Opinion: Corporate Social Responsibility and It’s Role in Climate Justice

Businesses learn about Corporate Social Responsibility (CSR), promoting social accountability through charitable contributions and safer practices post-Industrial Revolution. Some argue for more climate-focused initiatives.
Aleigha General

One of the first things a person is taught in business class is the acronym, C.S.R. It stands for Corporate Social Responsibility, which is the idea that businesses have a duty to ensure they are held socially accountable to their employees, stakeholders and customers. In the decades following the Industrial Revolution, this idea picked up steam and it soon became mainstream for companies to make donations to various charitable organisations whilst also implementing safer practices in their day-to-day operations. The focus behind CSR is that a workplace or a corporation is not simply a money-making machine that can exploit its workers, destroy the land and ignore the communities they operate in, instead they are entities which have a responsibility to take care of the communities which house their offices and often-times contribute significantly to their revenue earned. In today’s context, this can look like a variety of things. For example, facilitating a company-wide beach clean-up, bringing in professional therapists for employees following a traumatic event and most commonly, donating to charitable organisations. However, it has been argued that more consistent and climate-focused support is needed in Cayman, rather than employee retreats or inhouse activities. 

An example of climate-focused CSR in the Cayman Islands is Royal Bank of Canda’s (RBS) recent donation to the National Trust of the Cayman Islands. In early October, the bank was recognised by the National Trust for donating $15,000 to the Trust’s endeavours and future potential activities. In a comment via the National Trust’s social media page, RBC Area Vice President said “creating a positive social impact is integral to how we do business at RBC”. This raises the question of how are other corporations contributing to positive social impact, particularly within the sphere of environmentalism and activism? What are the standards for corporations to exist in the Cayman Islands and are there any stipulations regarding if they have to give back to the communities they reside in? 

Currently, majority of the corporations in the Cayman Islands have a Corporate Social Responsibility plan and this plan is often divided into various sectors such as community development, sponsorship and environmentalism. The grey area with these plans however, is that they are often self-regulated, meaning that the intentions and objectives are decided by those within the company. The areas which receive the most funding and attention, along with how that attention will be given, is all at the discretion of said company. This is not necessarily a bad thing, but it does leave room for performative CSR, where companies will facilitate large fundraisers or events in the name of Corporate Social.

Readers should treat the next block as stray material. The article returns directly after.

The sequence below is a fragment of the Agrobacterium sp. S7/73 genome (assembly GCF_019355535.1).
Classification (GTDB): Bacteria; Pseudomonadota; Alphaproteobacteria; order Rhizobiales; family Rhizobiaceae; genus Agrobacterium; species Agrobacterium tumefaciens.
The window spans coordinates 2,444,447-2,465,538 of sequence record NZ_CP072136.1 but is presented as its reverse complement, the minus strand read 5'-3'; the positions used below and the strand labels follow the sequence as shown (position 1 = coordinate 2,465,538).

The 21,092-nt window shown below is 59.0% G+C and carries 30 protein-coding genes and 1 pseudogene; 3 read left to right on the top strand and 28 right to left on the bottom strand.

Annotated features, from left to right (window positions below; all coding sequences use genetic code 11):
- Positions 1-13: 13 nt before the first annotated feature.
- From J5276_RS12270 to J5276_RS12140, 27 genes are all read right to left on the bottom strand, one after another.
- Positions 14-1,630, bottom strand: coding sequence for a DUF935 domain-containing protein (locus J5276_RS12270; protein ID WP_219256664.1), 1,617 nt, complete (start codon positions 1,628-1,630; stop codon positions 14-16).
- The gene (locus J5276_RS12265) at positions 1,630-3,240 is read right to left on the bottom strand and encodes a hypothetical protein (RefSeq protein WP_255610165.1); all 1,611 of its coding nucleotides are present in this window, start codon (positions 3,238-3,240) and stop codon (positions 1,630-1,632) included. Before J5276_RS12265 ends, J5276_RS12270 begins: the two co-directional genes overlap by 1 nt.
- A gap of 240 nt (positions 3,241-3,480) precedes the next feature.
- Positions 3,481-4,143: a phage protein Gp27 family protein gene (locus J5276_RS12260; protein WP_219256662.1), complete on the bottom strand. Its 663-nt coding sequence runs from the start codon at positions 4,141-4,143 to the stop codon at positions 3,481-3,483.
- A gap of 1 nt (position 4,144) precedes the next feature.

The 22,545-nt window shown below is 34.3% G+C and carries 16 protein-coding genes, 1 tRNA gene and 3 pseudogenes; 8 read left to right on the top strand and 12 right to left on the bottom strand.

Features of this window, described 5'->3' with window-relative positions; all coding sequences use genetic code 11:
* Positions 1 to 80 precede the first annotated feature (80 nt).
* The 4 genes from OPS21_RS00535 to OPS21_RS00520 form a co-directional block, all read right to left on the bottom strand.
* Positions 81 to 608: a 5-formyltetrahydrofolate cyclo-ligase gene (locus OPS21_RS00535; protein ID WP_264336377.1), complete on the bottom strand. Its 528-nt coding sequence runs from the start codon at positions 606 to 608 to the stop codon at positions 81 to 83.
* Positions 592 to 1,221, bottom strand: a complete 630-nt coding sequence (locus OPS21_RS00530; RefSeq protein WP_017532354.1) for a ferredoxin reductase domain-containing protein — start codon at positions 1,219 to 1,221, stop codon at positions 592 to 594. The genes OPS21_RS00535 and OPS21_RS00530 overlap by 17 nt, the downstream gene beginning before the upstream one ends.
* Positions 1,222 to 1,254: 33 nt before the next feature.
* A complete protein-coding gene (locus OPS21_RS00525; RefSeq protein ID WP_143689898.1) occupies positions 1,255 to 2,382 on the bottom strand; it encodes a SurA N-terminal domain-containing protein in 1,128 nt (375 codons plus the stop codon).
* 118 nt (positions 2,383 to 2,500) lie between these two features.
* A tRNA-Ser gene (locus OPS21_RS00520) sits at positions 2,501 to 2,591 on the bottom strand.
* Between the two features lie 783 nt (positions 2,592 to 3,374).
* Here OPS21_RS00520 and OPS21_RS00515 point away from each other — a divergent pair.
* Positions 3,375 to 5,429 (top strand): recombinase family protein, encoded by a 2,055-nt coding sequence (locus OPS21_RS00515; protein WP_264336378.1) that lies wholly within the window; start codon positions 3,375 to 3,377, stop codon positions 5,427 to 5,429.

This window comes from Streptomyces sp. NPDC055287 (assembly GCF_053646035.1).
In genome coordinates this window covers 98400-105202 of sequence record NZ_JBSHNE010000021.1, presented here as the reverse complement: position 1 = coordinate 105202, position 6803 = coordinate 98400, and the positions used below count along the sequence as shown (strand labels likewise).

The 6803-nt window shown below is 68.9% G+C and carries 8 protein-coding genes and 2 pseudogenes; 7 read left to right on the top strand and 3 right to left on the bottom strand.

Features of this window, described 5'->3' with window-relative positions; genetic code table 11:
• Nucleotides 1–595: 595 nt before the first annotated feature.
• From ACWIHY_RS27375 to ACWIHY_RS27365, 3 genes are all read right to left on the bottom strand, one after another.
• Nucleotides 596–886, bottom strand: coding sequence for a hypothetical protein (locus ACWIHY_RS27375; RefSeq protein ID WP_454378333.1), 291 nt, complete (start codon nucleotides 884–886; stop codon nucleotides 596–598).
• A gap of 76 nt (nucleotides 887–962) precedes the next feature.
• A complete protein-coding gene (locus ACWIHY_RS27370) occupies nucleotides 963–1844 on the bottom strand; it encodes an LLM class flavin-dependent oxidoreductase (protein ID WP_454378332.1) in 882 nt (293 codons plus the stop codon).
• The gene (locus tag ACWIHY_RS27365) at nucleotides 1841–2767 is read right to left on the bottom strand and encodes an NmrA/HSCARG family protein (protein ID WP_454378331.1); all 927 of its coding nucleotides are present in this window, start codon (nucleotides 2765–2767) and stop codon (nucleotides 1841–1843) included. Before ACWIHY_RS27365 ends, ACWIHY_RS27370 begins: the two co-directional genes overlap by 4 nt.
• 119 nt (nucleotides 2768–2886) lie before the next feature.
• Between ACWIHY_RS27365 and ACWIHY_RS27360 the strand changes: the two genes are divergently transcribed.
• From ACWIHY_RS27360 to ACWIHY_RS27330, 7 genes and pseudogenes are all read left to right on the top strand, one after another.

Responsibility whilst still engaging in business endeavours which actively harm or disenfranchise the local community. There is very little research to suggest that Cayman has a mandatory requirement for CSR within corporations wanting to put down roots on any of the three islands. This can be a cause for concern, particularly as a nation which prioritises tourism, the foreign direct investment which comes with it and the boom of development which is often the result. As all three sister-islands begin to grapple with the erosion of the coastlines due to unsafe building practices, putting strict regulations on exactly how corporations protect the environment in which they take up space may be a more necessary future than lawmakers realise. Protecting the coastlines and the wetlands whilst still fostering foreign direct investment is going to be a key part of maintaining Cayman’s stability and prosperity. 

If the corporations which operate in Cayman are not held to specific standards regarding their behaviour and environmental practices, the communities are likely to pay the price, alongside the state of political and social dialogue. 


This story was published by Caymancompass.com with the support of the Caribbean Climate Justice Journalism Fellowship, which is a joint venture between Climate Tracker and Open Society Foundations.

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Aleigha General

Aleigha General

Aleigha General is a passionate International Relations student at the University of West London. She is driven by a desire to address pressing social issues in her region. Inspired by her recent experience at COP27, Aleigha is determined to raise awareness about sustainable practices and advocate for a better environment. With her storytelling skills and dedication, she aims to inspire change and become a powerful advocate for climate justice.

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